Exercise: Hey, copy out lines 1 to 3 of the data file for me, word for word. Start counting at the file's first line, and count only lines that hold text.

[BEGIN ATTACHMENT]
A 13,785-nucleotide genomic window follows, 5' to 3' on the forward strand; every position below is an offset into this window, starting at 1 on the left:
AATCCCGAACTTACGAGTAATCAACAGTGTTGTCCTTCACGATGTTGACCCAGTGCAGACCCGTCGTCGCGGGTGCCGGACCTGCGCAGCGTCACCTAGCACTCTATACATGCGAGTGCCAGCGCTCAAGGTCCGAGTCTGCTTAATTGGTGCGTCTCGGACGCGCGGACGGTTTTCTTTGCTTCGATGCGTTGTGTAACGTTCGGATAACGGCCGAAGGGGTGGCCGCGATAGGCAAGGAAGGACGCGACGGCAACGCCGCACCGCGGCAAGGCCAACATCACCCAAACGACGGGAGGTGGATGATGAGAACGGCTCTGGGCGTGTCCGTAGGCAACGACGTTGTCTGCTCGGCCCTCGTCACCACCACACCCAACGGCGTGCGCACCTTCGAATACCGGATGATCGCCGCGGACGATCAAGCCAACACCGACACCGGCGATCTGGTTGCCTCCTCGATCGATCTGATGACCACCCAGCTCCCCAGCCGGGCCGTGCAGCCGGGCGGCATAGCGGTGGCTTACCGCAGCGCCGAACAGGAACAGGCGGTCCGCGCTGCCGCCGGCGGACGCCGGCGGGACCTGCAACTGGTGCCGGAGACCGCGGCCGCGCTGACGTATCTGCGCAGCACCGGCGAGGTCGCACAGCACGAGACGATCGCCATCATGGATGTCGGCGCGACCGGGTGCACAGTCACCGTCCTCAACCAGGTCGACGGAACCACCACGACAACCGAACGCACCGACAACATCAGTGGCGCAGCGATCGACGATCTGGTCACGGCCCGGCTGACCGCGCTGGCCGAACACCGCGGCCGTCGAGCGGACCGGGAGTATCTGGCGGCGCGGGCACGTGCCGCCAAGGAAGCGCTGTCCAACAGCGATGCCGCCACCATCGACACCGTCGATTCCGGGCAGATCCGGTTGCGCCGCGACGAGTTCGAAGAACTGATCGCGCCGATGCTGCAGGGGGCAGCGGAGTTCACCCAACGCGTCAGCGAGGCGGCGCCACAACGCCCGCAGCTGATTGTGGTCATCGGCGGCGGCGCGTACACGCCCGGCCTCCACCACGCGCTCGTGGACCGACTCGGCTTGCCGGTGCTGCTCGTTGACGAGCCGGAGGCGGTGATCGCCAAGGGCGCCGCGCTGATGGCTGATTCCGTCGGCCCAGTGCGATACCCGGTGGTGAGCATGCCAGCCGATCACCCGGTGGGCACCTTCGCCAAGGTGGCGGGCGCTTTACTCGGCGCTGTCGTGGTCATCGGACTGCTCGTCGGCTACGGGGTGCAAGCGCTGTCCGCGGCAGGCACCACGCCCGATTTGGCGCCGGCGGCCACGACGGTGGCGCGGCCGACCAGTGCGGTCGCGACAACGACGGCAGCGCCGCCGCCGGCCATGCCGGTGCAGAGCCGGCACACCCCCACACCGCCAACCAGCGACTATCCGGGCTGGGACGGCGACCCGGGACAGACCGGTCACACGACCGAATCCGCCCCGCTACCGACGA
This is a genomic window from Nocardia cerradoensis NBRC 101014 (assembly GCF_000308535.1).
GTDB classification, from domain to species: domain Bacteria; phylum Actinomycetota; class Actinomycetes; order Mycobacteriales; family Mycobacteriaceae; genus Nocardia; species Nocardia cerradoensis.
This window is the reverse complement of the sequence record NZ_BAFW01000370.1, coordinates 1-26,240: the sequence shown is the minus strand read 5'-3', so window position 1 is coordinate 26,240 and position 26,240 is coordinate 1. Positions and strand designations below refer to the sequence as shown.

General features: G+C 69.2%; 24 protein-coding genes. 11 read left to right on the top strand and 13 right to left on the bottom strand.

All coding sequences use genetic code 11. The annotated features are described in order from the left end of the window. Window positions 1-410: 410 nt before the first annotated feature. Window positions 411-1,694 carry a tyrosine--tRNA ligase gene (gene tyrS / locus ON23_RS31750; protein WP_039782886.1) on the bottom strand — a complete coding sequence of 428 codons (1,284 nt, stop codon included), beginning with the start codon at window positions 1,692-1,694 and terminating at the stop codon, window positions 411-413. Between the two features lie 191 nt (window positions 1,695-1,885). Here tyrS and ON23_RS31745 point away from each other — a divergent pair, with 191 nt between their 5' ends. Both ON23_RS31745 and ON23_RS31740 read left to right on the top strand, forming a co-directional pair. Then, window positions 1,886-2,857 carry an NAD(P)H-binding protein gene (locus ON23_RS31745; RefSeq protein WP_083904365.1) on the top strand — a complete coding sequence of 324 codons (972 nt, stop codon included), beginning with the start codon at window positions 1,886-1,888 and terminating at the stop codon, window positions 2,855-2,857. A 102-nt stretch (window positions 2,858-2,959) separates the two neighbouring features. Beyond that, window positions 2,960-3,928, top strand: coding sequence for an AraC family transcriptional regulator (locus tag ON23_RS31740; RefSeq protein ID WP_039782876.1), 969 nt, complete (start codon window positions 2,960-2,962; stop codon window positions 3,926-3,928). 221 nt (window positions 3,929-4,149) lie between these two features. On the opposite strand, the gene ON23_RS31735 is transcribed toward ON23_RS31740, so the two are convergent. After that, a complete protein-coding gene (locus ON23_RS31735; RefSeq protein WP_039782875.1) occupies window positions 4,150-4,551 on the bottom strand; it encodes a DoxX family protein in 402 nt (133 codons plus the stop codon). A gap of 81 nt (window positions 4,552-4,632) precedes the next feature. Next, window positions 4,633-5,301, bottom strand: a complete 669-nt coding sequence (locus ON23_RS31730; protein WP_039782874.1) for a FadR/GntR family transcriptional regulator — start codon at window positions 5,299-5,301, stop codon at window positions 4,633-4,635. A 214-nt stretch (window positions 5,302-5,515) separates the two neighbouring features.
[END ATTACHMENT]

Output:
A 13,785-nucleotide genomic window follows, 5' to 3' on the forward strand; every position below is an offset into this window, starting at 1 on the left:
AATCCCGAACTTACGAGTAATCAACAGTGTTGTCCTTCACGATGTTGACCCAGTGCAGACCCGTCGTCGCGGGTGCCGGACCTGCGCAGCGTCACCTAGCACTCTATACATGCGAGTGCCAGCGCTCAAGGTCCGAGTCTGCTTAATTGGTGCGTCTCGGACGCGCGGACGGTTTTCTTTGCTTCGATGCGTTGTGTAACGTTCGGATAACGGCCGAAGGGGTGGCCGCGATAGGCAAGGAAGGACGCGACGGCAACGCCGCACCGCGGCAAGGCCAACATCACCCAAACGACGGGAGGTGGATGATGAGAACGGCTCTGGGCGTGTCCGTAGGCAACGACGTTGTCTGCTCGGCCCTCGTCACCACCACACCCAACGGCGTGCGCACCTTCGAATACCGGATGATCGCCGCGGACGATCAAGCCAACACCGACACCGGCGATCTGGTTGCCTCCTCGATCGATCTGATGACCACCCAGCTCCCCAGCCGGGCCGTGCAGCCGGGCGGCATAGCGGTGGCTTACCGCAGCGCCGAACAGGAACAGGCGGTCCGCGCTGCCGCCGGCGGACGCCGGCGGGACCTGCAACTGGTGCCGGAGACCGCGGCCGCGCTGACGTATCTGCGCAGCACCGGCGAGGTCGCACAGCACGAGACGATCGCCATCATGGATGTCGGCGCGACCGGGTGCACAGTCACCGTCCTCAACCAGGTCGACGGAACCACCACGACAACCGAACGCACCGACAACATCAGTGGCGCAGCGATCGACGATCTGGTCACGGCCCGGCTGACCGCGCTGGCCGAACACCGCGGCCGTCGAGCGGACCGGGAGTATCTGGCGGCGCGGGCACGTGCCGCCAAGGAAGCGCTGTCCAACAGCGATGCCGCCACCATCGACACCGTCGATTCCGGGCAGATCCGGTTGCGCCGCGACGAGTTCGAAGAACTGATCGCGCCGATGCTGCAGGGGGCAGCGGAGTTCACCCAACGCGTCAGCGAGGCGGCGCCACAACGCCCGCAGCTGATTGTGGTCATCGGCGGCGGCGCGTACACGCCCGGCCTCCACCACGCGCTCGTGGACCGACTCGGCTTGCCGGTGCTGCTCGTTGACGAGCCGGAGGCGGTGATCGCCAAGGGCGCCGCGCTGATGGCTGATTCCGTCGGCCCAGTGCGATACCCGGTGGTGAGCATGCCAGCCGATCACCCGGTGGGCACCTTCGCCAAGGTGGCGGGCGCTTTACTCGGCGCTGTCGTGGTCATCGGACTGCTCGTCGGCTACGGGGTGCAAGCGCTGTCCGCGGCAGGCACCACGCCCGATTTGGCGCCGGCGGCCACGACGGTGGCGCGGCCGACCAGTGCGGTCGCGACAACGACGGCAGCGCCGCCGCCGGCCATGCCGGTGCAGAGCCGGCACACCCCCACACCGCCAACCAGCGACTATCCGGGCTGGGACGGCGACCCGGGACAGACCGGTCACACGACCGAATCCGCCCCGCTACCGACGA
This is a genomic window from Nocardia cerradoensis NBRC 101014 (assembly GCF_000308535.1).